I have recently been listening to a lot of Melbourne Bounce and I was wondering how the producers of that music make the human-voice-like leads.

So I fired up my DAW (Ableton) and started synthesizing. My weapon of choice was Serum by Xfer Records because of the fact that you can import your own audio and play it back in cycles. This meant that I had to get a single cycle waveform of the sound I wanted.

WRONG: It did not sound at all how I wanted it to. Then I thought it had to be modulation that would make it sound the way I wanted. A spectrogram confirmed my thoughts. So I moved on, trying a whole new approach.

I have some glitch vocal chops which sound like the bass from a lead like that. So I dropped one on a sampler and tried different effects. The closest I got was when I used the Amp and Saturator effects that come with Ableton, plus your everyday EQ/Compression. But the problem I got was when I played for example, E3, it would be a way shorter sound than E2, due to samplers time-stretching (or rather, it not time-stretching).

So now I am back to zero and I have decided to write on Sound Design.

How are these lead sounds made? And in the future, when stumbling on another sound I'd like to remake, how do I effectively analyze the sound so I can recreate it?

Let me know if I should break this up into 2 questions or if there is any good answers on this site already (I tried searching on this site but could not find anything).

Here is a track with the sound i'm looking for:

  • 1
    You're more likely to get answers if you include an example of this "Aah" sound...
    – n00dles
    Jan 25, 2016 at 3:15
  • @n00dles I edited my question
    – BRHSM
    Jan 26, 2016 at 10:17

1 Answer 1



Find a vocal sample that has a defined note and is low enough to be pitched upwards.

Take a 250ms chop from this vocal, preferably one in which there is a slight amount of pitch movement (vibrato). I recommend using a spectral view of the sample rather than a waveform view to make an informed decision about what 250ms slice to use.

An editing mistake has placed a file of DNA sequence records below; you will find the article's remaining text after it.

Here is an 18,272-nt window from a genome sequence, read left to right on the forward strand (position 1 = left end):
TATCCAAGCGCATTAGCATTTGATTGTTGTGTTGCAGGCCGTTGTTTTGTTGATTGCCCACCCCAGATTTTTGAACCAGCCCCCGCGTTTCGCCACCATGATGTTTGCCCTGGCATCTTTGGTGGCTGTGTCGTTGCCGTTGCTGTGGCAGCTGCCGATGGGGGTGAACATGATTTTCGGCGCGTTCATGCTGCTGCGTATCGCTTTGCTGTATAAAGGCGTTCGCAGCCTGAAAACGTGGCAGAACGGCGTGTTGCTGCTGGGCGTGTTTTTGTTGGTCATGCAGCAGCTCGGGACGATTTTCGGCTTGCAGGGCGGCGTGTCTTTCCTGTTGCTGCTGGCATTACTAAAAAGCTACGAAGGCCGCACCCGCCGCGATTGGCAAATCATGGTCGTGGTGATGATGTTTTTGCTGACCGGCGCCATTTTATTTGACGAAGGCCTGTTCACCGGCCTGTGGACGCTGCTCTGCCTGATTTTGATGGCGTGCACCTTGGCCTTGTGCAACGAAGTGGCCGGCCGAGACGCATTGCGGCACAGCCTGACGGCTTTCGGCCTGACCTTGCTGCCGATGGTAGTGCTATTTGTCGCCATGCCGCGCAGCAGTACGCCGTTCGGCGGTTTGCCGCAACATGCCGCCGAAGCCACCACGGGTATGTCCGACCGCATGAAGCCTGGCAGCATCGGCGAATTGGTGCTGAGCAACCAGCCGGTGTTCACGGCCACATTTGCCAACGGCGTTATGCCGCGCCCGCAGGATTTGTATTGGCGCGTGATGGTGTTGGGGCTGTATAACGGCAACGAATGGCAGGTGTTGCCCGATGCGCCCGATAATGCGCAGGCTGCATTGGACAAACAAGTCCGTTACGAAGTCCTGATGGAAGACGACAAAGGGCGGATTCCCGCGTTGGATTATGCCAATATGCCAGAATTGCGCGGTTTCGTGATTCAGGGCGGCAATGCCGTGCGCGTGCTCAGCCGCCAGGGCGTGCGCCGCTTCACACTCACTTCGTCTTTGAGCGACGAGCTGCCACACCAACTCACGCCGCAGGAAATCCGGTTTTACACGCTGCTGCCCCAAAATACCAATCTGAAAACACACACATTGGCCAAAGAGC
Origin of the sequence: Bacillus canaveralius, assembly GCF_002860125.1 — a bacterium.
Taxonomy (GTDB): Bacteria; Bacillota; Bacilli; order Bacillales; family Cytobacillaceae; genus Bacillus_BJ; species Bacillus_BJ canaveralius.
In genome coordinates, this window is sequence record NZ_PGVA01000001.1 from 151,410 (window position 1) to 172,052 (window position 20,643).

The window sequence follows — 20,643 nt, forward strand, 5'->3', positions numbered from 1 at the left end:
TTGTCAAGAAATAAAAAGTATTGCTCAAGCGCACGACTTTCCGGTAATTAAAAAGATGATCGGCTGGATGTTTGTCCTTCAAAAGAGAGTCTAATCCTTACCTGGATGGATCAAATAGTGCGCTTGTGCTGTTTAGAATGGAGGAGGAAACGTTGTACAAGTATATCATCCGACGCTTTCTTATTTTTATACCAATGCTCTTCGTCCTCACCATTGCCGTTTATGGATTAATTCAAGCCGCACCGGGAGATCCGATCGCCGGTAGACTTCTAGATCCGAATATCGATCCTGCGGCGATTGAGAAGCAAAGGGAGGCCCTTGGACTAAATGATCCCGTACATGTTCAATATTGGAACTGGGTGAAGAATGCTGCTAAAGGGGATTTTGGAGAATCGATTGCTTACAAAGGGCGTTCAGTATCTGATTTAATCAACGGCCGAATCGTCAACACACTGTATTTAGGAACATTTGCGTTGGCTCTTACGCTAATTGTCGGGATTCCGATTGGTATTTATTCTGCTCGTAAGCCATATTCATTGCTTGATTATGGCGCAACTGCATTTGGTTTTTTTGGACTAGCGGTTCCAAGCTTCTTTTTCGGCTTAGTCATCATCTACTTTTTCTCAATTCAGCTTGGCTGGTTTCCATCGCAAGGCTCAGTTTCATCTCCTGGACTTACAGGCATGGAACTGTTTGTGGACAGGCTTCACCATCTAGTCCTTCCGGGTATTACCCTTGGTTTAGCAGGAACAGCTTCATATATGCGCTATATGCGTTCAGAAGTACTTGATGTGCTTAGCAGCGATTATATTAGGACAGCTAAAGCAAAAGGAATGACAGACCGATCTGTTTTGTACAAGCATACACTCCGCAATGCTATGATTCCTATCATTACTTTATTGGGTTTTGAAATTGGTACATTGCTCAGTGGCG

Pitch the sample up to taste (probably around an octave).

Loop the sample to continue playing as long as you hold a note.

Add reverb/distortion/bandpass filter to taste.

Use a lot of pitch bends and move up and down entire octaves in you melody.

I'll leave the recipe for this other dutch house sound here...

2 oscilators

one sine one detuned saw

band pass filter with some resonance

sharp compression


pitch bend the notes

you can add some kind of stereo widening too (maybe delay with a short time setting), as well as some tremolo/vibrato for extra movement

  • One detuned saw as in one voice or multiple voices but one oscilator?
    – BRHSM
    Feb 16, 2016 at 10:41
  • 1 voice = 1 oscillator, when you add extra voices to an oscillator, under the hood its just copying the oscillator and applying small changes to various parameters (usually according to your unison parameters). Practically speaking, an oscillator with 3 voices is really 3 oscillators. Anyway, one saw oscillator and one sine oscillator, though the amount of voices isn't really essential to this sound. Its more about the detuning and filtering. The most essential part of this sound is the midi programming though (bend notes). Hope this is helpful. Feb 16, 2016 at 22:44
  • I can't get the filtring right. Can you give some details on that?
    – BRHSM
    Feb 17, 2016 at 13:25
  • I sat down to actually recreate this sound for you and it turned out I gave you instructions for a different dutch house sound. Sincere apologies. Heres the video that helped break it down for me: youtube.com/watch?v=TXQaC0_sDoA. The video doesnt give instructions on how to make the original sound but my edited answer should help. Feb 18, 2016 at 20:16
  • 1
    theres a free sampler called 'grace' that looks promising Mar 25, 2016 at 6:00

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